Actually, it's a hymn, which sometimes finds its way into the Anglican Church.
I have a distinct memory of it from school assemblies in my young, carefree, pre-masturbation days, when at 8.45 am all us boys would go trip-trapping across the yard into the hall, ageless red copies of "Hymns Ancient and Modern" tucked under one arm, or perched on head, or held aloft and headbanged on when someone discovered the "Pie Jesu domine, dona eis requiem" scene in Monty Python and the Holy Grail. If I remember correctly, it was number 363, just over the page from 364, which was the oversung "God is Love, let Heavn' adore him." Yes, we spent hours trying to work out exactly how this went, because of THOSE WORDS! THOSE WORDS! They're AWESOME!
"God of concrete, God of steel,
God of piston and of wheel,
God of pylon, God of steam,
God of girder and of beam,
God of atom, God of mine:
all the world of power is thine.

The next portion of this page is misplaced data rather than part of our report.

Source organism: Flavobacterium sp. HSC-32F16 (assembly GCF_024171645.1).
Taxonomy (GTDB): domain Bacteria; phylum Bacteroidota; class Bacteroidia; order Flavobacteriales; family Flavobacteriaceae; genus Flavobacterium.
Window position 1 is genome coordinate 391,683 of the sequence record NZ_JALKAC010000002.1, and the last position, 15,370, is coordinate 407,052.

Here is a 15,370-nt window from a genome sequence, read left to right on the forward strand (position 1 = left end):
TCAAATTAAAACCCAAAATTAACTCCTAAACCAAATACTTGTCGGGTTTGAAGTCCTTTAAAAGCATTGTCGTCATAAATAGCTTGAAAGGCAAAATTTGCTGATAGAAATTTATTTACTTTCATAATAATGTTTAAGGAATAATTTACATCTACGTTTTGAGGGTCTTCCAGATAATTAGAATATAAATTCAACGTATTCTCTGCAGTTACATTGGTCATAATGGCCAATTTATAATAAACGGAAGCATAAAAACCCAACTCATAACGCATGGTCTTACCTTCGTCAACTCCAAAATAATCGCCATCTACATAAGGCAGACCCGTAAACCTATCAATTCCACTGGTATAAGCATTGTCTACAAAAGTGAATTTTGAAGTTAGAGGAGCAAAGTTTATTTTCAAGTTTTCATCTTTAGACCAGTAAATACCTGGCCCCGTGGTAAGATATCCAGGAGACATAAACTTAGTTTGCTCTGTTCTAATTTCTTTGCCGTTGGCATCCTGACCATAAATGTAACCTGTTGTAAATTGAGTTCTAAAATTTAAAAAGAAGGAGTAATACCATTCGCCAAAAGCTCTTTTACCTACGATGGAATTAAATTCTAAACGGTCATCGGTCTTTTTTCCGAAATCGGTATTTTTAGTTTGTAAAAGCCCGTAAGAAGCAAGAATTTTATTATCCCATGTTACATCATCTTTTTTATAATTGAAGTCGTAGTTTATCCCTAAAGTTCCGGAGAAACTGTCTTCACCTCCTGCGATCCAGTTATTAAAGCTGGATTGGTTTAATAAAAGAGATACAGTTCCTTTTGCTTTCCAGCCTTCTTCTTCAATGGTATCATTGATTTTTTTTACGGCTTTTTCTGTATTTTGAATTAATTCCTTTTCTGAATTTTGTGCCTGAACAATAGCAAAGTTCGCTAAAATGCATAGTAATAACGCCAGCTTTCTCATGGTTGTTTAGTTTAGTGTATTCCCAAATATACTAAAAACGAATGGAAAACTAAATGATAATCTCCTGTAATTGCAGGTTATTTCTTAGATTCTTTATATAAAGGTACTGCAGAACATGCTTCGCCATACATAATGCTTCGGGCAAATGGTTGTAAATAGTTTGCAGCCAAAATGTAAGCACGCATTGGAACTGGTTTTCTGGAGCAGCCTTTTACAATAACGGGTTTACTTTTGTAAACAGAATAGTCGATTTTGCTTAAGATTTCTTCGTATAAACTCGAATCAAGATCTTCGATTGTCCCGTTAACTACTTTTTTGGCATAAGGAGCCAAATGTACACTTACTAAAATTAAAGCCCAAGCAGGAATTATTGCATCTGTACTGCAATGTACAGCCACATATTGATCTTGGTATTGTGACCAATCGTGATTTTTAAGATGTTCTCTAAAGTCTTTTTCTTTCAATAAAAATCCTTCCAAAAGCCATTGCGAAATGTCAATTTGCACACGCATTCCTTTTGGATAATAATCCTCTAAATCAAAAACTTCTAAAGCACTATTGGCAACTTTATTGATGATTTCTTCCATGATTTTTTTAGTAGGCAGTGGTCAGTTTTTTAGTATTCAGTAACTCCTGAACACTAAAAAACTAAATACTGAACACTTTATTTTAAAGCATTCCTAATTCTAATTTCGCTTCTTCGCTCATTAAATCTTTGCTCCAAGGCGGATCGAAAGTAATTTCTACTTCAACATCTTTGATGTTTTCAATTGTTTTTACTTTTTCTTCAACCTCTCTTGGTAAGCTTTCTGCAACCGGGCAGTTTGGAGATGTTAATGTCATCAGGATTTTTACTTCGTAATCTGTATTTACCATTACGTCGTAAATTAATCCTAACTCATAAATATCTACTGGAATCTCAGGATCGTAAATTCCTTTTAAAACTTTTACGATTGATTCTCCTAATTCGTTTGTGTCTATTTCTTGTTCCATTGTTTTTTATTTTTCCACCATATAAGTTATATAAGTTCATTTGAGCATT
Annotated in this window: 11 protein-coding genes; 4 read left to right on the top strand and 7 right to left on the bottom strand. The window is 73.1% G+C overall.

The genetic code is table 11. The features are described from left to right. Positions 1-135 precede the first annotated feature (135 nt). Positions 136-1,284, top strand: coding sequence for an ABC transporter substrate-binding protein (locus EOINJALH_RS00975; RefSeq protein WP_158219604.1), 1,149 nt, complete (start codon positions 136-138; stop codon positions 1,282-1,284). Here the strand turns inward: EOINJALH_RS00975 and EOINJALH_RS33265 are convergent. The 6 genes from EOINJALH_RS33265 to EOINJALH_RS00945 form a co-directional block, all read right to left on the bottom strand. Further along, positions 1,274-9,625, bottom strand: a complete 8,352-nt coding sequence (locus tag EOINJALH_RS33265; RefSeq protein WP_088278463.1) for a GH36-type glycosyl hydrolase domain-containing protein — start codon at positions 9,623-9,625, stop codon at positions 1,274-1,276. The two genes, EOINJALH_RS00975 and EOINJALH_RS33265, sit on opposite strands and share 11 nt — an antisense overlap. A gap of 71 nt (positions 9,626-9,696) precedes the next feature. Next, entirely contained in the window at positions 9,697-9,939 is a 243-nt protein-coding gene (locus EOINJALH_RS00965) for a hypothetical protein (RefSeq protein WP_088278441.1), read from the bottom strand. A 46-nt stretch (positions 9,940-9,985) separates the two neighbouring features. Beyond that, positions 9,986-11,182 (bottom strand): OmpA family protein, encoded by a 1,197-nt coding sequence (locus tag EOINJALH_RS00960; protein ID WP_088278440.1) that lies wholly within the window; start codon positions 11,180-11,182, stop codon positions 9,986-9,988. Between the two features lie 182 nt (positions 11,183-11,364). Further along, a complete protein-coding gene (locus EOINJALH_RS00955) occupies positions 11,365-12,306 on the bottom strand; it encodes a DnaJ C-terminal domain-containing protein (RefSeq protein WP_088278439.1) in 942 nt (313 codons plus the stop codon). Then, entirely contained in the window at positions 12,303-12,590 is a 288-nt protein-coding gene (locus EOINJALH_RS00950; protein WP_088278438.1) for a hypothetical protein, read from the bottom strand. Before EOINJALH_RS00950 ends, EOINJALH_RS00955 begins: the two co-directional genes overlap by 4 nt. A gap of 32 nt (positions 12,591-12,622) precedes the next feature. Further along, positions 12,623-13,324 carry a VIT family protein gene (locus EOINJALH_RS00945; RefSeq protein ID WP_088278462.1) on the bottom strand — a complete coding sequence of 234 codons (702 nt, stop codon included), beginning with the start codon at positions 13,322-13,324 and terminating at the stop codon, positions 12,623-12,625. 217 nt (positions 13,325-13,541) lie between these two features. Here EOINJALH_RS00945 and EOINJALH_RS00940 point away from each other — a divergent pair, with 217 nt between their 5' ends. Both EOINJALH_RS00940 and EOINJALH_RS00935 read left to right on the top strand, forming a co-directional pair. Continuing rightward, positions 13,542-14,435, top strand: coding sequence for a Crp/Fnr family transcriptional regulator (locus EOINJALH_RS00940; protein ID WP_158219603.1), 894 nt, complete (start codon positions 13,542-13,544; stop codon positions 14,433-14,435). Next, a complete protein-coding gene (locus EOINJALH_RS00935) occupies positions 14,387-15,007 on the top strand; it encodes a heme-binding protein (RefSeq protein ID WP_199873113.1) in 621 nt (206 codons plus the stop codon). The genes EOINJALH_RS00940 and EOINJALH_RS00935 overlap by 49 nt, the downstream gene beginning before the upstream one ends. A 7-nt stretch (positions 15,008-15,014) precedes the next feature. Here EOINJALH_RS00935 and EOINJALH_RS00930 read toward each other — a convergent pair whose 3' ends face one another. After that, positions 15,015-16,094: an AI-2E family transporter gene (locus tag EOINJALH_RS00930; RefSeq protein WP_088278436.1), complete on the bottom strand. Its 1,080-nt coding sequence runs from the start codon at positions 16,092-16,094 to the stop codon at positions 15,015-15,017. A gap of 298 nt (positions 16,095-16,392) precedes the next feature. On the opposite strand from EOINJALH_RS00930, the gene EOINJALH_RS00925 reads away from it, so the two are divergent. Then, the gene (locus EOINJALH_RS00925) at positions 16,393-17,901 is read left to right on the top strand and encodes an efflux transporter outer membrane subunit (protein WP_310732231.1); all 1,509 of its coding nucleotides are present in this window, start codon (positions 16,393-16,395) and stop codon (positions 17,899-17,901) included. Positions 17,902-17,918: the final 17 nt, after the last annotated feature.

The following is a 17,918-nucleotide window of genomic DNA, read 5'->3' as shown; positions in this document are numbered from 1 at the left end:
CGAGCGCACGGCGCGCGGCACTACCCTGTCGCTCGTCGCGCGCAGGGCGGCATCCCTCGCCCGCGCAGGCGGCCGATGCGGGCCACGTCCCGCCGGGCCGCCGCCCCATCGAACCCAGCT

Yes, this is pretty hot stuff. This is a hymn for your average churchgoing cybergoth. It's all about science, and industry, and research, and all that jazz. Yeah.
Dr Rowan Williams is constantly up in arms about church attendance declining. Young People Today don't see religion as relevant to them (notwithstanding certain Christian rappers that hang out in Hackney from time to time, as a friend of mine knows personally). But this is a golden opportunity for the Church, though. A chance to get bums on pews. If we got a bunch of Bishops belting this out to its delightful, angular melody, with an industrial metal band covering it... oh yes. Bums on pews all round.
On a serious point, though, I'm pretty sure that this little number slightly proves that you don't need to have science and religion in opposition.
(Node 17 of my 30 IRON NODES. I will hit the target, dammit!)